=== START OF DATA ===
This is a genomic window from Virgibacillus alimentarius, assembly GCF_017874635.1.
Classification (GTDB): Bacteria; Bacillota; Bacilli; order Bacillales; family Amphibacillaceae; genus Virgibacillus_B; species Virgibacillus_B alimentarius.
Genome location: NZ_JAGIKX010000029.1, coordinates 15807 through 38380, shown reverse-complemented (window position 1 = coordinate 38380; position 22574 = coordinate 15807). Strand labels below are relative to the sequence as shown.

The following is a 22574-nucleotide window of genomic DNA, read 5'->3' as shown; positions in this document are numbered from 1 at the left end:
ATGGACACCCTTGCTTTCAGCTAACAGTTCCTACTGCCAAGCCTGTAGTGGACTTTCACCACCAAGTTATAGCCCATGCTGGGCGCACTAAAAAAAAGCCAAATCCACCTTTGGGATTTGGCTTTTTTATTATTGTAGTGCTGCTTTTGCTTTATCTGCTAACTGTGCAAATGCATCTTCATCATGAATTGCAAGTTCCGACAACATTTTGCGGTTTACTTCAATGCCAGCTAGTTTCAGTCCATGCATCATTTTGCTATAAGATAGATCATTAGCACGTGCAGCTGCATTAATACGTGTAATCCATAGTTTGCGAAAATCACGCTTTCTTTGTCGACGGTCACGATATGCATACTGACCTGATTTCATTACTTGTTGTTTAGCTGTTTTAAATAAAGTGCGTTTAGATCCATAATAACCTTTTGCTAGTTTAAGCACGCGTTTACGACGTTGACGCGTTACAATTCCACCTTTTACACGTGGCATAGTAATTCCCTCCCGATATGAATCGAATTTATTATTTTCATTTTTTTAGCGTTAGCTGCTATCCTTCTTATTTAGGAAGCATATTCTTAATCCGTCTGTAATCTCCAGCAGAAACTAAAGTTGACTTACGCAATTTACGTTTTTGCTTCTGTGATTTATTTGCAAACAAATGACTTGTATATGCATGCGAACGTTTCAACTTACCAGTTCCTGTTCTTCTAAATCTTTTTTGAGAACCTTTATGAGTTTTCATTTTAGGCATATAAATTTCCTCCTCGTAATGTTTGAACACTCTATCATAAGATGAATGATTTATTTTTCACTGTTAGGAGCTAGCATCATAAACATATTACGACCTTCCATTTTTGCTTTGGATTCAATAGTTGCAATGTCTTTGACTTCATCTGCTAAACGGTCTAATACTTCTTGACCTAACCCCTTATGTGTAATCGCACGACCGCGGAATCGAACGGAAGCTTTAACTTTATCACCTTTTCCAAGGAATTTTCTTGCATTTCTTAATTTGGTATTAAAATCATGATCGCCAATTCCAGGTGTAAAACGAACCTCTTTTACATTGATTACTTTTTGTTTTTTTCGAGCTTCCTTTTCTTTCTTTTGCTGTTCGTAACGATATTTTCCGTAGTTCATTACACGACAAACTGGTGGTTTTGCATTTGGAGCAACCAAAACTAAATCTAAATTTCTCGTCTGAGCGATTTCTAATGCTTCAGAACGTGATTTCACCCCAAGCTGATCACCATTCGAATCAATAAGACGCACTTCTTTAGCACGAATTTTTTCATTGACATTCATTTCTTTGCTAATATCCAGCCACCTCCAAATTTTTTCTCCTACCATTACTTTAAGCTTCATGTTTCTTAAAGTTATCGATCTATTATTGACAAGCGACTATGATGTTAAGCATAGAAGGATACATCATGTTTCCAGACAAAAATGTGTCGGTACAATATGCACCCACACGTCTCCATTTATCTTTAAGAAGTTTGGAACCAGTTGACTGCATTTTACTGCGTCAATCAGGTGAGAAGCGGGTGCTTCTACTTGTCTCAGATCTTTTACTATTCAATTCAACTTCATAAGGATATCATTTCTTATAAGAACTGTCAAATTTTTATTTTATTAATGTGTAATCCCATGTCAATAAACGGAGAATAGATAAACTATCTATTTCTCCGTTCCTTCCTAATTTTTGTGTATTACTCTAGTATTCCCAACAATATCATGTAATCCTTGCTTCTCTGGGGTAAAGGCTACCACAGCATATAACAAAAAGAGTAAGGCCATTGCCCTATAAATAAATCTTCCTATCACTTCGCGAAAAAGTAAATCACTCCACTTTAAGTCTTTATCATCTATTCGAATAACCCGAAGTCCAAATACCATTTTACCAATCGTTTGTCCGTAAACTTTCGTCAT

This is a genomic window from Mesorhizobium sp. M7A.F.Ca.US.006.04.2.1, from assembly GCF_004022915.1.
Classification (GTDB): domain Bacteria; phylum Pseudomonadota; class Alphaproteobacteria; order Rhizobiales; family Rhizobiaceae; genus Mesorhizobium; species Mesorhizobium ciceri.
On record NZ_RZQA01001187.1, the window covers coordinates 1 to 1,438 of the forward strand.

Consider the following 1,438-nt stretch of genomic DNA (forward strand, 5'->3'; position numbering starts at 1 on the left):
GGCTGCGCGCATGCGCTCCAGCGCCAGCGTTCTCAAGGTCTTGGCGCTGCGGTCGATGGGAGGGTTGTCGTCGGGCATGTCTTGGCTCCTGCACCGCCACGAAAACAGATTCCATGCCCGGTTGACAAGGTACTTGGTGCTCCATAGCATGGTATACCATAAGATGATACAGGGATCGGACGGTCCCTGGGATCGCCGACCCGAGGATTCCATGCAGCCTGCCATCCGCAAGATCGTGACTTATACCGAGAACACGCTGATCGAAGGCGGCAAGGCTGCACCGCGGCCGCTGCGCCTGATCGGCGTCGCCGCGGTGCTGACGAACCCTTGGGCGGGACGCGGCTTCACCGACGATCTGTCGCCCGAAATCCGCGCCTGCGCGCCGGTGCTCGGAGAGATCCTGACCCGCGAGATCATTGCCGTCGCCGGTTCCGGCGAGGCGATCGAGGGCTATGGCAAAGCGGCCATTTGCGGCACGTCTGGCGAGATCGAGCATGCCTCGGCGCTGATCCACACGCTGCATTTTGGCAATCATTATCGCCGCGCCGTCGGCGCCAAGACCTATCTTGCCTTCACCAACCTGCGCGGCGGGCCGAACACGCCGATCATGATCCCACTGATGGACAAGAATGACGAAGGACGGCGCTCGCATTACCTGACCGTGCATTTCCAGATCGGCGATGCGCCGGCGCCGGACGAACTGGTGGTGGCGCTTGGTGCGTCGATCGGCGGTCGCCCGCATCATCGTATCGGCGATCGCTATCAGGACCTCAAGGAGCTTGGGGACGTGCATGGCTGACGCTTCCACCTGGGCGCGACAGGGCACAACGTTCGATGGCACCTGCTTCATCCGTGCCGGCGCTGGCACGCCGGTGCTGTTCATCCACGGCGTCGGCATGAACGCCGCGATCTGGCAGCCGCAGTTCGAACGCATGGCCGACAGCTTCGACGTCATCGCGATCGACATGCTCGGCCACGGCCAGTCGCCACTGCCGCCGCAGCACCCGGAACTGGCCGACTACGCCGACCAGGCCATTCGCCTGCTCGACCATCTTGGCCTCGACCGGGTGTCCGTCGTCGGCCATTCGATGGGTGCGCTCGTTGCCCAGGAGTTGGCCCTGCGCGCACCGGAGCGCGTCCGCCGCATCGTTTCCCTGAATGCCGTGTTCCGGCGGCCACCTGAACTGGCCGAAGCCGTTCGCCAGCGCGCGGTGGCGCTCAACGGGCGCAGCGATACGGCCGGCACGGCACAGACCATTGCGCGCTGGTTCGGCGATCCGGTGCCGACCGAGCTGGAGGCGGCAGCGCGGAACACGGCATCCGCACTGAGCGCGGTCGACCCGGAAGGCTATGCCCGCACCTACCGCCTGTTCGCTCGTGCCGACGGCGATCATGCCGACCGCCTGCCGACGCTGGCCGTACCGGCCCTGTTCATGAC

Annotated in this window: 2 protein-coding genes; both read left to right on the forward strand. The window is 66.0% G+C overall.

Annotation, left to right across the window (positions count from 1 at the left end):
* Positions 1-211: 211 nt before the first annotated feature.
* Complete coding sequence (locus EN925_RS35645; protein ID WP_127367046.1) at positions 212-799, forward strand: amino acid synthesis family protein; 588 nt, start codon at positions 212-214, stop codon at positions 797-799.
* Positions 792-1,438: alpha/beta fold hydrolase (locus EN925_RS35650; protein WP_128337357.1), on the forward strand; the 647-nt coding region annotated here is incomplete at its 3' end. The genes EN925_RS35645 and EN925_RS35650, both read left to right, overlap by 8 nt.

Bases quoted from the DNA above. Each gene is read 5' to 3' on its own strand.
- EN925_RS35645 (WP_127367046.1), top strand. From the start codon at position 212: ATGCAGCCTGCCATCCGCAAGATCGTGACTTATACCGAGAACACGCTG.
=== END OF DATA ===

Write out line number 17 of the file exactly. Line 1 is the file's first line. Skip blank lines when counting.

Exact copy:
- EN925_RS35645 (WP_127367046.1), top strand. From the start codon at position 212: ATGCAGCCTGCCATCCGCAAGATCGTGACTTATACCGAGAACACGCTG.